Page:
Part of the American culinary awakening of the past two decades has been the discovery of regional delicacies by people across the country. There's no better example than that of Vidalia onions from Georgia. These and other varieties of onion that are naturally high in sugar content and low in “burny” sulfurs have been part of Southern cuisine for generations.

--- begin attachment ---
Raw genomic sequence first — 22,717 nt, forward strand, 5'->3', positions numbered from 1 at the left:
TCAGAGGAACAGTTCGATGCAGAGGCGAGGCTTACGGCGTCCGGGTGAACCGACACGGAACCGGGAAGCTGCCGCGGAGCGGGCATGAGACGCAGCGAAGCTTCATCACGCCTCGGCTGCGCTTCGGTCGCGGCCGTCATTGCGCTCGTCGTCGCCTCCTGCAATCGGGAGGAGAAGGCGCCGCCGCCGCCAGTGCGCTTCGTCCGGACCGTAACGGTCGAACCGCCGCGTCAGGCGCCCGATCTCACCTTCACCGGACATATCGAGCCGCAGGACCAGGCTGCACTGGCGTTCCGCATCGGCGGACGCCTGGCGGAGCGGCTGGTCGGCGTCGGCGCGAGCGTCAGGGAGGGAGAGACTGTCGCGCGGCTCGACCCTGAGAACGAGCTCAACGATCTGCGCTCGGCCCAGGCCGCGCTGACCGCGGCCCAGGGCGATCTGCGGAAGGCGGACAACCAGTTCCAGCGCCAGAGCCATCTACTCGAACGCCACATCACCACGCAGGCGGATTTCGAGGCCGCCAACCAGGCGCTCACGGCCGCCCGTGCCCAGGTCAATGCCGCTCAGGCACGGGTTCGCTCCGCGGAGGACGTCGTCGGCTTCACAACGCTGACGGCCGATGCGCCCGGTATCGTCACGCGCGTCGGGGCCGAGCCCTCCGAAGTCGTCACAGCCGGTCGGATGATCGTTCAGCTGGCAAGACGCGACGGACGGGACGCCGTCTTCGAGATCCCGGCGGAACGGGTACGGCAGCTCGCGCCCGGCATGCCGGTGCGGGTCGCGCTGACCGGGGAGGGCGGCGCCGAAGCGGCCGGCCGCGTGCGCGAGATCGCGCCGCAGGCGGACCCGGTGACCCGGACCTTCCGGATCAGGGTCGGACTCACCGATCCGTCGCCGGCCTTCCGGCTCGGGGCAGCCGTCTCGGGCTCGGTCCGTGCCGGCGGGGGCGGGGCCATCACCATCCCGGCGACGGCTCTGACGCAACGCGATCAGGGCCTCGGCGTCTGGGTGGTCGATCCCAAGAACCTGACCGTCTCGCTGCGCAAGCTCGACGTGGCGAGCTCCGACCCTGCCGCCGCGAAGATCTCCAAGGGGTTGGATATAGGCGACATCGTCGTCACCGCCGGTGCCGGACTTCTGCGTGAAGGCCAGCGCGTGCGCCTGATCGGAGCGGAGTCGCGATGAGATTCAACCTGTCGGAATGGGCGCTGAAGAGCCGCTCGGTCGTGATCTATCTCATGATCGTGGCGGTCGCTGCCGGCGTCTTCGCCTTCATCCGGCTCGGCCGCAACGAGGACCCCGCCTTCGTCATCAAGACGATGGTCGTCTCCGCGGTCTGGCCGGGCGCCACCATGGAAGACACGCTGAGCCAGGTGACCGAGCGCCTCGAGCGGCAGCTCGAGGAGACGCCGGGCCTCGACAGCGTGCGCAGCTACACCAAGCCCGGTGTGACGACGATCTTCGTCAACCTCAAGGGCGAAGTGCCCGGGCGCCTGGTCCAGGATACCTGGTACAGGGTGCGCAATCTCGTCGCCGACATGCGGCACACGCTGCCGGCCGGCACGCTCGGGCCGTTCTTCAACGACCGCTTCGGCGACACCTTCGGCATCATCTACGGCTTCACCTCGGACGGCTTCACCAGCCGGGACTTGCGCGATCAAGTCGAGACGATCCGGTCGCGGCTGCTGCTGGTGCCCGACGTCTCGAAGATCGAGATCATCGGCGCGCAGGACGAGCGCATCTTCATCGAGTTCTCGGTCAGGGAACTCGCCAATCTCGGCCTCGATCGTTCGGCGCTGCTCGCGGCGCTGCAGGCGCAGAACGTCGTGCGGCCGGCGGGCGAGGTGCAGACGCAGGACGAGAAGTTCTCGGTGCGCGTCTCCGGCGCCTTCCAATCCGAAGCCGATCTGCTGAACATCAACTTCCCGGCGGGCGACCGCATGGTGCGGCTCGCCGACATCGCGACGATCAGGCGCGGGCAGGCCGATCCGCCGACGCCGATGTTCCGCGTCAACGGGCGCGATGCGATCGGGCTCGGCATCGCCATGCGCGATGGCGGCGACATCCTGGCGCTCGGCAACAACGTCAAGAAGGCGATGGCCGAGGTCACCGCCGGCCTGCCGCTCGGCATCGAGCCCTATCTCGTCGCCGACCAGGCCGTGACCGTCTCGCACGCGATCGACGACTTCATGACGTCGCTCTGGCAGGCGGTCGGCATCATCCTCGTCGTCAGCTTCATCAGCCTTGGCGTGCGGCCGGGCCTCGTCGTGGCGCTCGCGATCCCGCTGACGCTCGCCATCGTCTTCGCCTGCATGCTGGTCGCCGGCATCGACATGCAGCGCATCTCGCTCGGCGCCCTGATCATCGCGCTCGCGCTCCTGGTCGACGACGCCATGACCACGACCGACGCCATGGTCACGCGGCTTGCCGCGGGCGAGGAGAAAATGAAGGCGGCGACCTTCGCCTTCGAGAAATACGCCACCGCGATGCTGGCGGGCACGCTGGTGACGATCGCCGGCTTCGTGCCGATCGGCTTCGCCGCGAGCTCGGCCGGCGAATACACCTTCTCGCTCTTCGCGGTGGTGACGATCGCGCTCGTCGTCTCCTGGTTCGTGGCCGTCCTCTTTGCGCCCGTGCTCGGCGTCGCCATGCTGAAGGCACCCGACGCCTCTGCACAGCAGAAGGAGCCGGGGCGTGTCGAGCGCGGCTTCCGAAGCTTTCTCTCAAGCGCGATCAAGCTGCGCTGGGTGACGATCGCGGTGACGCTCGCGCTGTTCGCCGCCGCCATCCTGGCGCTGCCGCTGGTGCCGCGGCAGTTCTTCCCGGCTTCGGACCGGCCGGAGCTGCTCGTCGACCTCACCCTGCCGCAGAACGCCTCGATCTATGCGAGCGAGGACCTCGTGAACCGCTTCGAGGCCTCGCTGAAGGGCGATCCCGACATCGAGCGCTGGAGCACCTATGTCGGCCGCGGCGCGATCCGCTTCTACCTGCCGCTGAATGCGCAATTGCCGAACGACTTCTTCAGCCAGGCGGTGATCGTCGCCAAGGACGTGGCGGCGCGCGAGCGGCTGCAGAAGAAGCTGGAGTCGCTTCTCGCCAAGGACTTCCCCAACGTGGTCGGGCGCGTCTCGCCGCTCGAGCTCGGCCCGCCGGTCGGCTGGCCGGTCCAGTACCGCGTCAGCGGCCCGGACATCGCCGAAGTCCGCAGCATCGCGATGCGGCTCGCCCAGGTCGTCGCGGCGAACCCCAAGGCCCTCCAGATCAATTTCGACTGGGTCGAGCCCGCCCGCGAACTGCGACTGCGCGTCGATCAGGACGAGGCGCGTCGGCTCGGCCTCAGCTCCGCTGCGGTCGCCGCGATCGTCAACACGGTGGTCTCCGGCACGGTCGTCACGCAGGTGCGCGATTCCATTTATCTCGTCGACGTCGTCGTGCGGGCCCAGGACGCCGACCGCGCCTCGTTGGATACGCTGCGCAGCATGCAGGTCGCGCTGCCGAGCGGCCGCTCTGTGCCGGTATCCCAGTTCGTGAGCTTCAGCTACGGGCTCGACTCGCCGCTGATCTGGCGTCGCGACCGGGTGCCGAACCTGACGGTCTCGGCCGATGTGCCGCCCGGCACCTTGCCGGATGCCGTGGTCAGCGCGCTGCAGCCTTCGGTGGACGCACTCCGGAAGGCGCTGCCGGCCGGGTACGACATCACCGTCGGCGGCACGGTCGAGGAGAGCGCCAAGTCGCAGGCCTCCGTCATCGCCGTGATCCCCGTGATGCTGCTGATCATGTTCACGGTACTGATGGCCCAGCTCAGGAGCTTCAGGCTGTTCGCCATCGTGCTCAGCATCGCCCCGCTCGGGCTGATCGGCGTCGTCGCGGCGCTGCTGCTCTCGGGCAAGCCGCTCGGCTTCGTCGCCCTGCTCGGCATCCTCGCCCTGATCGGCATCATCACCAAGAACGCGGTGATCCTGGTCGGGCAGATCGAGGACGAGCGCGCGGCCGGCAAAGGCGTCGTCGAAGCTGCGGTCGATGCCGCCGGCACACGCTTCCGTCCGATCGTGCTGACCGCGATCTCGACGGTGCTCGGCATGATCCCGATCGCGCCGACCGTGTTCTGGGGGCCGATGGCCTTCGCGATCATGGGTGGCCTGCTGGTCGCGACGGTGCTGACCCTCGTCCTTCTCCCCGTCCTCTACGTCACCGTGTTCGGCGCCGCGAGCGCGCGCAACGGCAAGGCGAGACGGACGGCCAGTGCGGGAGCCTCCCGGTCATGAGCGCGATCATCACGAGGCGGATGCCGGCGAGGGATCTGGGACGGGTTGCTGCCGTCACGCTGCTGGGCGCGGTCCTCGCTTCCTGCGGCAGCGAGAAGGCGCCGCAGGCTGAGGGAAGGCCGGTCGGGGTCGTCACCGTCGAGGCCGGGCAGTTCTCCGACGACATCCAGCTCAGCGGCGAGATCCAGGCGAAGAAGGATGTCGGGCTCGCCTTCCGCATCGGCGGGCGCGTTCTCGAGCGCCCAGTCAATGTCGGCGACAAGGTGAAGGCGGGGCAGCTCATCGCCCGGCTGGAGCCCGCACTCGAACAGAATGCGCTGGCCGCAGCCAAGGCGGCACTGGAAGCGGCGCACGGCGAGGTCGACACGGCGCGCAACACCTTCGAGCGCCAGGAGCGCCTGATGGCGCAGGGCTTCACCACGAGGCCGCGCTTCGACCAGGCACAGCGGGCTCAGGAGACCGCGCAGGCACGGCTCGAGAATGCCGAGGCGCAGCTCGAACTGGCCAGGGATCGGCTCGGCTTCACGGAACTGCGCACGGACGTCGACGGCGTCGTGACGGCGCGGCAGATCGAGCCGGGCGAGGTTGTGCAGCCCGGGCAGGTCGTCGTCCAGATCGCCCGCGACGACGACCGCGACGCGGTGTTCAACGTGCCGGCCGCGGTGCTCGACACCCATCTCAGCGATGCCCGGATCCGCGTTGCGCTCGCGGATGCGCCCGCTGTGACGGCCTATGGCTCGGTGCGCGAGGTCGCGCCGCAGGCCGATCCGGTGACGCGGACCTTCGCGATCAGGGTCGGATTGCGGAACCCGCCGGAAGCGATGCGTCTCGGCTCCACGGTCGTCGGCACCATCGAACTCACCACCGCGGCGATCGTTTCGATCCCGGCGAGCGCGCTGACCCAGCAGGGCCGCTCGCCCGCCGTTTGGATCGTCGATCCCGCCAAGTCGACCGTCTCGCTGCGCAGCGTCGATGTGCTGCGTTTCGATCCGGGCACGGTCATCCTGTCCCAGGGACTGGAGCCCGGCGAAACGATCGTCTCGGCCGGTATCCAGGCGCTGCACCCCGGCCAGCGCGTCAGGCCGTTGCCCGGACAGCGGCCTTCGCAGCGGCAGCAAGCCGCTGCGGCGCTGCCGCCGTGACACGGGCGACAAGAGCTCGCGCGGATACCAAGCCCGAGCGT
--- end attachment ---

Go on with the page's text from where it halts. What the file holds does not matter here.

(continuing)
Now these onions sweet enough to eat like apples are sold in mainstream supermarkets nationwide. Slice them on salads, cook them down into “onion jam,” or chop them into spreads and salsas. They should not be substituted in stews and dishes that demand a full, “oniony” flavor, since they will fade into the background in highly seasoned preparations.